I think what's at the bottom of this is that by not addressing the personhood issue for the last 35 years, these pro-life leaders have allowed the spawn of Roe (IVF, ESR and soon cloning) to become embedded in our culture. Now, they don't want to go after the whole megilla. Their own people support creating people in petri dishes and using birth control that has a high probablility of being abortifacient.
North Dakota personhood had a chance of winning but for Clarke and his buddies' lobbying. Archbishop Chaput in Colorado listened to him, too. I think its a scandal what's going on - with the Bishops being influenced by the likes of these guys. What are their motivations?
If a state personhood amendment makes it to the Supreme Court and is upheld under the 14th amendment, the issue won't go back to the states. the states can no longer treat Blacks as not fully persons. Likewise, the states won't be able to treat the unborn as blobs anymore.Posted by: Michaela at September 29, 2009 7:28 PM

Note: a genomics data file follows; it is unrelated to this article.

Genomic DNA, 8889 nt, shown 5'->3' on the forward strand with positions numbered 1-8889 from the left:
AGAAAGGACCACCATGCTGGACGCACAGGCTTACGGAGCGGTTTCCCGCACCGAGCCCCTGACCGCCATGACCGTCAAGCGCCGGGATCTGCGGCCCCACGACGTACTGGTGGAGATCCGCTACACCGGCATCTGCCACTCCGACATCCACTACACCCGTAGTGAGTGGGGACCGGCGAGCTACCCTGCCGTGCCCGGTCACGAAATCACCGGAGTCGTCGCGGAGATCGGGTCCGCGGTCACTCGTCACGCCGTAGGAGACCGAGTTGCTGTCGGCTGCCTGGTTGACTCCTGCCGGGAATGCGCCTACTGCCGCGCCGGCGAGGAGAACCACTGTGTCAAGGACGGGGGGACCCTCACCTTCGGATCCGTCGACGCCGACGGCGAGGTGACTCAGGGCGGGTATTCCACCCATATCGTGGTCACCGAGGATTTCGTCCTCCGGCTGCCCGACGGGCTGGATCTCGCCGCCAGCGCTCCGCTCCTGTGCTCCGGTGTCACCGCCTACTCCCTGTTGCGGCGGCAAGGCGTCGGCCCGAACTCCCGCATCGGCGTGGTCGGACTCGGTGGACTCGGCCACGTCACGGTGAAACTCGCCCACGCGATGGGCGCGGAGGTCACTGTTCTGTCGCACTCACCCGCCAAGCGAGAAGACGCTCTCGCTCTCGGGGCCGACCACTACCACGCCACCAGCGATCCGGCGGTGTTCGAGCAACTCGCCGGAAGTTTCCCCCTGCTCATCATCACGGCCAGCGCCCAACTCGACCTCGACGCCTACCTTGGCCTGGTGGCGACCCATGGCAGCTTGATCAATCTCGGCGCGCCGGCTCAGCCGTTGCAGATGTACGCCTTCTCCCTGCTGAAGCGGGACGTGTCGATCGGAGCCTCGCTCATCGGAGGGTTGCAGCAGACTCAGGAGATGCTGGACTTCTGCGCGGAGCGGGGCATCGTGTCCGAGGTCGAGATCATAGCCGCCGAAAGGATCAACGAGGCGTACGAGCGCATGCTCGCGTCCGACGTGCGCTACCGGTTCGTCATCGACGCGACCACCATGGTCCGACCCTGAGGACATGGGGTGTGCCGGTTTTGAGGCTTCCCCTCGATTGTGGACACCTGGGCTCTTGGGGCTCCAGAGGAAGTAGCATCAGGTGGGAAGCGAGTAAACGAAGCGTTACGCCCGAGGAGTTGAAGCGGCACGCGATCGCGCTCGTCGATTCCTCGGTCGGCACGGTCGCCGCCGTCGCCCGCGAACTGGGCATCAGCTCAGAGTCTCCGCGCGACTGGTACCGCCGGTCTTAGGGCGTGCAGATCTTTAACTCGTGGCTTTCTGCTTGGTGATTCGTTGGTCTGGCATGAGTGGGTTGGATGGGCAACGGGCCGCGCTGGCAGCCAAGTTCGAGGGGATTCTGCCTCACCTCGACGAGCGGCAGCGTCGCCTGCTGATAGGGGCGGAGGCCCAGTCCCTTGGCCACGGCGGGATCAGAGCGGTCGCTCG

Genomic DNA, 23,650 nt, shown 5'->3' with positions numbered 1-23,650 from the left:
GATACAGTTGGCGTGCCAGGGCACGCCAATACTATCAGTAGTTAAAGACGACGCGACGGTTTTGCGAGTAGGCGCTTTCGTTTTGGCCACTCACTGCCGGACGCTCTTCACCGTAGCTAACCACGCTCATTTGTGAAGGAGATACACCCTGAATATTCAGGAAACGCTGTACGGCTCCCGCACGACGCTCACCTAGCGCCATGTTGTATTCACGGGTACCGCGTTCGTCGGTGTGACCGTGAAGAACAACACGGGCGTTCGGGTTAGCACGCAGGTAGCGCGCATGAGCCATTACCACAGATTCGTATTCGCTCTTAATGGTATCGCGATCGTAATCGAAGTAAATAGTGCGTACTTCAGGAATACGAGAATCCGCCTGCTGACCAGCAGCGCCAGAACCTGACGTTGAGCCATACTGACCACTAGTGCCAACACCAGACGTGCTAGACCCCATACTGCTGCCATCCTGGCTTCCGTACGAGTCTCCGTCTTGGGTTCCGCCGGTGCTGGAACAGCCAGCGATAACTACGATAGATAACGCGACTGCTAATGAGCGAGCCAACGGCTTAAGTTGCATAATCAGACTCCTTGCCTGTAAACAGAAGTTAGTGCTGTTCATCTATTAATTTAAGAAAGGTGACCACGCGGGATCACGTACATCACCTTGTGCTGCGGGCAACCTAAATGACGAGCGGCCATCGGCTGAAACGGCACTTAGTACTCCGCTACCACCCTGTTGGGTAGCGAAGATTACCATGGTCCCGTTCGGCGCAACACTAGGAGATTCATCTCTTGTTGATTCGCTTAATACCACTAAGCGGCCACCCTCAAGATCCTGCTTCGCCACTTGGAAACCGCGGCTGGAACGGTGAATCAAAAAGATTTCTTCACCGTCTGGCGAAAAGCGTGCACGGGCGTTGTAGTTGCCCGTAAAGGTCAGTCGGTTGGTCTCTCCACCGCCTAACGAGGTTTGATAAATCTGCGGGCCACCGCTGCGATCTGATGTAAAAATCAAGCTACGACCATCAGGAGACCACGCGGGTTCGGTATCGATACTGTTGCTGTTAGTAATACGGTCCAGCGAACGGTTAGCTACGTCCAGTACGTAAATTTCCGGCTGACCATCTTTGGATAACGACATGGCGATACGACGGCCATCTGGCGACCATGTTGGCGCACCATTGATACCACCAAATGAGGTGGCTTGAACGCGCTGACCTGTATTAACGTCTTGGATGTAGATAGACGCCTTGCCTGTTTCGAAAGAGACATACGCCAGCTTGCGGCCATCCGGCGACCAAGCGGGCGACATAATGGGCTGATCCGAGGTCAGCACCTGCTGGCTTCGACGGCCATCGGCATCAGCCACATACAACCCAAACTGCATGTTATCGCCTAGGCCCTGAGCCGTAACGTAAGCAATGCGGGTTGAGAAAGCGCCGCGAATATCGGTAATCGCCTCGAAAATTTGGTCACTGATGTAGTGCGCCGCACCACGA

Roe vs Wade and the entire premise of legal "personhood" plays within the bounds constructed by the abortion lobby. It's an intellectual gymnastic exercise.
Arguments around this premise amount to a legal Gordian Knot that requires a swift cutting blow of moral clarity.
The issue of the inalienable right to Life is not one that the Supreme Court ever had a moral or ethical right to override. Period. Why continue to given them false credence?
The Roe/Doe, Casey et al. rulings are about a prohibition - not "rights". It prohibits the obstruction of a privacy. It conveniently ignores the violation of the inalienable right of Life for the human being at the center of the issue. That humanity and growing life were always scientifically inarguable, even in 1973.
While slavery rulings were about equal legal recognition under the law, the issue with the "pre-born/unborn/yet to be born/embryonic human being" etc. is consistently about denial of their existence, their very life. These are not the same issues.